46. Lu, M.; Qin, X.; Yao, J.; Yang, Y.; Zhao, M.; Sun, L. MiR-134-5p targeting XIAP modulates oxidative stress and apoptosis in cardiomyocytes under hypoxia/reperfusion-induced injury. IUBMB Life 2020, 72, 2154–2166.
    47. Damgaard, R.B.; Nachbur, U.; Yabal, M.; Wong, W.W.; Fiil, B.K.; Kastirr, M.; Rieser, E.; Rickard, J.A.; Bankovacki, A.; Peschel, C.; et al. The ubiquitin ligase XIAP recruits LUBAC for NOD2 signaling in inflammation and innate immunity. Mol. Cell 2012, 46, 746–758.
    48. Andree, M.; Seeger, J.M.; Schull, S.; Coutelle, O.; Wagner-Stippich, D.; Wiegmann, K.; Wunderlich, C.M.; Brinkmann, K.; Broxtermann, P.; Witt, A.; et al. BID-dependent release of mitochondrial SMAC dampens XIAP-mediated immunity against Shigella. EMBO J. 2014, 33, 2171–2187.
    49. Huang, X.; Wu, Z.; Mei, Y.; Wu, M. XIAP inhibits autophagy via XIAP-Mdm2-p53 signalling. EMBO J. 2013, 32, 2204–2216.
    50. Lin, F.; Ghislat, G.; Luo, S.; Renna, M.; Siddiqi, F.; Rubinsztein, D.C. XIAP and cIAP1 amplifications induce Beclin 1-dependent autophagy through NFkappaB activation. Hum. Mol. Genet. 2015, 24, 2899–2913.
    51. Gyrd-Hansen, M.; Meier, P. IAPs: From caspase inhibitors to modulators of NF-kappaB, inflammation and cancer. Nat. Rev. Cancer 2010, 10, 561–574.
    52. Jin, H.S.; Lee, D.H.; Kim, D.H.; Chung, J.H.; Lee, S.J.; Lee, T.H. cIAP1, cIAP2, and XIAP act cooperatively via nonredundant pathways to regulate genotoxic stress-induced nuclear factor-kappaB activation. Cancer Res. 2009, 69, 1782–1791.
    53. Moussata, D.; Amara, S.; Siddeek, B.; Decaussin, M.; Hehlgans, S.; Paul-Bellon, R.; Mornex, F.; Gerard, J.P.; Romestaing, P.; Rodel, F.; et al. XIAP as a radioresistance factor and prognostic marker for radiotherapy in human rectal adenocarcinoma. Am. J. Pathol. 2012, 181, 1271–1278.
    54. Hehlgans, S.; Petraki, C.; Reichert, S.; Cordes, N.; Rodel, C.; Rodel, F. Double targeting of Survivin and XIAP radiosensitizes 3D grown human colorectal tumor cells and decreases migration. Radiother. Oncol. 2013, 108, 32–39.
    55. Ambrosini, G.; Adida, C.; Altieri, D.C. A novel anti-apoptosis gene, survivin, expressed in cancer and lymphoma. Nat. Med. 1997, 3, 917–921.
    56. Altieri, D.C. Validating survivin as a cancer therapeutic target. Nat. Rev. Cancer 2003, 3, 46–54.
    57. Barrera-Vazquez, O.S.; Cancio-Lonches, C.; Hernandez-Gonzalez, O.; Chavez-Munguia, B.; Villegas-Sepulveda, N.; Gutierrez-Escolano, A.L. The feline calicivirus leader of the capsid protein causes survivin and XIAP downregulation and apoptosis. Virology 2019, 527, 146–158.
    58. Eckelman, B.P.; Salvesen, G.S.; Scott, F.L. Human inhibitor of apoptosis proteins: Why XIAP is the black sheep of the family. EMBO Rep. 2006, 7, 988–994.
    59. Li, F.; Ambrosini, G.; Chu, E.Y.; Plescia, J.; Tognin, S.; Marchisio, P.C.; Altieri, D.C. Control of apoptosis and mitotic spindle checkpoint by survivin. Nature 1998, 396, 580–584.
    60. Vader, G.; Kauw, J.J.W.; Medema, R.H.; Lens, S.M.A. Survivin mediates targeting of the chromosomal passenger complex to the centromere and midbody. EMBO Rep. 2006, 7, 85–92.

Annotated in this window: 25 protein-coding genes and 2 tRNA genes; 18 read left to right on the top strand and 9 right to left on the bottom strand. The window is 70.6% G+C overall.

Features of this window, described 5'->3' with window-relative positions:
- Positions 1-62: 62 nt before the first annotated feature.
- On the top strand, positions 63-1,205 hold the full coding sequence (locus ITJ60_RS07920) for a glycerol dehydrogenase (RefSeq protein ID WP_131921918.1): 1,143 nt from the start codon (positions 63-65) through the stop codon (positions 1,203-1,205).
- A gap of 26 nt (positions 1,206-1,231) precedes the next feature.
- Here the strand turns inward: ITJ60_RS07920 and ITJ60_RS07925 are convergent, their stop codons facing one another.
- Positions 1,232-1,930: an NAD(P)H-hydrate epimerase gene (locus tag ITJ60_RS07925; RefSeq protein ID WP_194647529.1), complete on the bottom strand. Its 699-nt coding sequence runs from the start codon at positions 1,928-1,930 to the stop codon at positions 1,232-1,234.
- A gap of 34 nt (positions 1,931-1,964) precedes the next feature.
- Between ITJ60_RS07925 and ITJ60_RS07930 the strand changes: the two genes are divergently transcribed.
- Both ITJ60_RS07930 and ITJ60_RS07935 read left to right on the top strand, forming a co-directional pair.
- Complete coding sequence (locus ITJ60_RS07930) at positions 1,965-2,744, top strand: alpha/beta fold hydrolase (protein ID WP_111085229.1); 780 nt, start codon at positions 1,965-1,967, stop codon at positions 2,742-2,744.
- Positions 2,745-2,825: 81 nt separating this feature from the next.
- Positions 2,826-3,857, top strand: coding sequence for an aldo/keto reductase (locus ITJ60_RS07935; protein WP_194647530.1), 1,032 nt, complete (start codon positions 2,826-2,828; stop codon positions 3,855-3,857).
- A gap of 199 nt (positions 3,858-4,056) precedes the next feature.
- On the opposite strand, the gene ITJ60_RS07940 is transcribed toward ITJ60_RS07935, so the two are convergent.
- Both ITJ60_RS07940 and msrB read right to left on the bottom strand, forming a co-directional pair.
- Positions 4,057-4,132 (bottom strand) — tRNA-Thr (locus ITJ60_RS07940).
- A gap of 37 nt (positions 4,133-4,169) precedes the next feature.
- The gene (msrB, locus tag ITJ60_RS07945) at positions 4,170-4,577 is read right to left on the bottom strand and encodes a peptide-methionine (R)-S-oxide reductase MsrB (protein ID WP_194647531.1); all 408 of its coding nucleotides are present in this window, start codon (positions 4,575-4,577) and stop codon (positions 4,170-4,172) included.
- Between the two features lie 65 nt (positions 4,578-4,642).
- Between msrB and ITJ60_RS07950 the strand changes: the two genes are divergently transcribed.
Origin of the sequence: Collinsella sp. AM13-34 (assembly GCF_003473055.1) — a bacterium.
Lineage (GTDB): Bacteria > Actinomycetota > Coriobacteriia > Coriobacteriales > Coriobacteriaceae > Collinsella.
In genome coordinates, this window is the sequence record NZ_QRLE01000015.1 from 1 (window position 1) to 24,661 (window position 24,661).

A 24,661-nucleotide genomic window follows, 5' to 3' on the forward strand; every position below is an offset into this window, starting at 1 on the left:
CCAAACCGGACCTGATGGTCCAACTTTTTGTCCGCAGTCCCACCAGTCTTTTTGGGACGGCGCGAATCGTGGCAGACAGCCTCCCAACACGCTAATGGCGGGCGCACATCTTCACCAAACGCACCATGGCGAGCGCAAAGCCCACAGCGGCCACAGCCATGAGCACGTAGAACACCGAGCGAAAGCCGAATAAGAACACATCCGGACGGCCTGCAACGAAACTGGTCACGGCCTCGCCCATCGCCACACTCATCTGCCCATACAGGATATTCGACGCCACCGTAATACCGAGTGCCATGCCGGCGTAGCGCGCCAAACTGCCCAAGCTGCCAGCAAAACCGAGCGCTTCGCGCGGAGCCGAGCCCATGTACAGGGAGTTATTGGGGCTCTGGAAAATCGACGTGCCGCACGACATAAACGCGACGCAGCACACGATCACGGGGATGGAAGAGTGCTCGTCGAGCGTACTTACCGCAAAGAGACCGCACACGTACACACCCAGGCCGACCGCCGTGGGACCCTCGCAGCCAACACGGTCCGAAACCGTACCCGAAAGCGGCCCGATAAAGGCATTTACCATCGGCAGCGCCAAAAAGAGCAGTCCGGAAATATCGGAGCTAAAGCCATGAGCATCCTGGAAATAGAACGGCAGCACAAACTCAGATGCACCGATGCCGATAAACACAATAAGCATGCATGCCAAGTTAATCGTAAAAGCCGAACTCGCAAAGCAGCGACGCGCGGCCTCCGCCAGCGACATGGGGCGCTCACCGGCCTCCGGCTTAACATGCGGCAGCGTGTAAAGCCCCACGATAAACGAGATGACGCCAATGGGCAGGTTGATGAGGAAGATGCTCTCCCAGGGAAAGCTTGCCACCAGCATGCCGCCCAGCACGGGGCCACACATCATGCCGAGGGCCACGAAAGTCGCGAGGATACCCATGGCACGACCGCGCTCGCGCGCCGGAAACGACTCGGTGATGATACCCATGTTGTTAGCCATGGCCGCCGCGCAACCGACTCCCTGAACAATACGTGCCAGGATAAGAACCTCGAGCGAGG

61. Wang, H.; Holloway, M.P.; Ma, L.; Cooper, Z.A.; Riolo, M.; Samkari, A.; Elenitoba-Johnson, K.S.; Chin, Y.E.; Altura, R.A. Acetylation directs survivin nuclear localization to repress STAT3 oncogenic activity. J. Biol. Chem. 2010, 285, 36129–36137.
    62. Engelsma, D.; Rodriguez, J.A.; Fish, A.; Giaccone, G.; Fornerod, M. Homodimerization antagonizes nuclear export of survivin. Traffic 2007, 8, 1495–1502.
    63. Wheatley, S.P.; Altieri, D.C. Survivin at a glance. J. Cell Sci. 2019, 132.
    64. Lu, B.; Mu, Y.; Cao, C.; Zeng, F.; Schneider, S.; Tan, J.; Price, J.; Chen, J.; Freeman, M.; Hallahan, D.E. Survivin as a therapeutic target for radiation sensitization in lung cancer. Cancer Res. 2004, 64, 2840–2845.
    65. Chakravarti, A.; Zhai, G.G.; Zhang, M.; Malhotra, R.; Latham, D.E.; Delaney, M.A.; Robe, P.; Nestler, U.; Song, Q.; Loeffler, J. Survivin enhances radiation resistance in primary human glioblastoma cells via caspase-independent mechanisms. Oncogene 2004, 23, 7494–7506.
    66. Rodel, F.; Hoffmann, J.; Distel, L.; Herrmann, M.; Noisternig, T.; Papadopoulos, T.; Sauer, R.; Rodel, C. Survivin as a radioresistance factor, and prognostic and therapeutic target for radiotherapy in rectal cancer. Cancer Res. 2005, 65, 4881–4887.
    67. Capalbo, G.; Dittmann, K.; Weiss, C.; Reichert, S.; Hausmann, E.; Rodel, C.; Rodel, F. Radiation-induced survivin nuclear accumulation is linked to DNA damage repair. Int. J. Radiat. Oncol. Biol. Phys. 2010, 77, 226–234.
    68. Wang, X.; Beitler, J.J.; Huang, W.; Chen, G.; Qian, G.; Magliocca, K.; Patel, M.R.; Chen, A.Y.; Zhang, J.; Nannapaneni, S.; et al. Honokiol Radiosensitizes Squamous Cell Carcinoma of the Head and Neck by Downregulation of Survivin. Clin. Cancer Res. 2018, 24, 858–869.
    69. Gullulu, O.; Hehlgans, S.; Mayer, B.E.; Gossner, I.; Petraki, C.; Hoffmann, M.; Dombrowsky, M.J.; Kunzmann, P.; Hamacher, K.; Strebhardt, K.; et al. A spatial and functional interaction of a heterotetramer Survivin-DNA-PKcs complex in DNA damage response. Cancer Res. 2021.